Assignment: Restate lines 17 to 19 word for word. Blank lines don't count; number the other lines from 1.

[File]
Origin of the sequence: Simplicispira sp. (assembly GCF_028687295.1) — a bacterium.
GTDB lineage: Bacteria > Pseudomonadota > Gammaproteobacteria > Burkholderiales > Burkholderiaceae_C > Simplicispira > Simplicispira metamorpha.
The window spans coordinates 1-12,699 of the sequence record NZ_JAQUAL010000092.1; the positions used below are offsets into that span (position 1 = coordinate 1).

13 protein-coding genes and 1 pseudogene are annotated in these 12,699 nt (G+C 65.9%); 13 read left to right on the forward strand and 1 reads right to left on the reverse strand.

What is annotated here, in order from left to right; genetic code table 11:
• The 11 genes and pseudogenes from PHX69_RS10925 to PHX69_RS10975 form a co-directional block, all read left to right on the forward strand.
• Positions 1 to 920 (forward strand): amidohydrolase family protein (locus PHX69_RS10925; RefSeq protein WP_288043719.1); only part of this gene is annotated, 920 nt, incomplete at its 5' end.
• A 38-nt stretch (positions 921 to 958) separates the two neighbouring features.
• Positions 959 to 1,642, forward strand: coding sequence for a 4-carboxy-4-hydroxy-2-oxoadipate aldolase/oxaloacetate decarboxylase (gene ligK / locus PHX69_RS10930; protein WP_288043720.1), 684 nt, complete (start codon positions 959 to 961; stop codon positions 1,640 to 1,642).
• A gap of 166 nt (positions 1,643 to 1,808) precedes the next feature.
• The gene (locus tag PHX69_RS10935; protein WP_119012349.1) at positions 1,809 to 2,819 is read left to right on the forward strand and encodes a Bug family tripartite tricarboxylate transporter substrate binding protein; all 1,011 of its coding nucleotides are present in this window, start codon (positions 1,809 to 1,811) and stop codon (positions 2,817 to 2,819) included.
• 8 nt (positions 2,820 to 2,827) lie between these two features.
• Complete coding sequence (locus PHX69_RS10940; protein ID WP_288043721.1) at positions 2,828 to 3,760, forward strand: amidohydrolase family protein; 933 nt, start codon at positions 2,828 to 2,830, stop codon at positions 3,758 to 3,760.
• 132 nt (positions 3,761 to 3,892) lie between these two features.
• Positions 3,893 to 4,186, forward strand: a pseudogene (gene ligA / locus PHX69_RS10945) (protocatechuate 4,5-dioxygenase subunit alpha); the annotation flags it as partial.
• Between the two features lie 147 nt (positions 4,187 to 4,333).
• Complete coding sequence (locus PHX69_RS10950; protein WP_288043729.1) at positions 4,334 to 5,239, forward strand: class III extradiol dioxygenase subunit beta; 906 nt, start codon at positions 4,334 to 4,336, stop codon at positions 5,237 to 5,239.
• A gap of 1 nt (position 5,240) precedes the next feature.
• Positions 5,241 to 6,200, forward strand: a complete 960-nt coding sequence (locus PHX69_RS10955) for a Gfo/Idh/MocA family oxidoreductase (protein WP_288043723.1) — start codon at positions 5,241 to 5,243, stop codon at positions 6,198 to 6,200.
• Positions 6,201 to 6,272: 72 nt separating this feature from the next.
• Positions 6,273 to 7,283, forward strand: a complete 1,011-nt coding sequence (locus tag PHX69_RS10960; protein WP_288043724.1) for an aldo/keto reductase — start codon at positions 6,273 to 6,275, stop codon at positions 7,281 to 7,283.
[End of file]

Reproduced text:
• Complete coding sequence (locus PHX69_RS10950; protein WP_288043729.1) at positions 4,334 to 5,239, forward strand: class III extradiol dioxygenase subunit beta; 906 nt, start codon at positions 4,334 to 4,336, stop codon at positions 5,237 to 5,239.
• A gap of 1 nt (position 5,240) precedes the next feature.
• Positions 5,241 to 6,200, forward strand: a complete 960-nt coding sequence (locus PHX69_RS10955) for a Gfo/Idh/MocA family oxidoreductase (protein WP_288043723.1) — start codon at positions 5,241 to 5,243, stop codon at positions 6,198 to 6,200.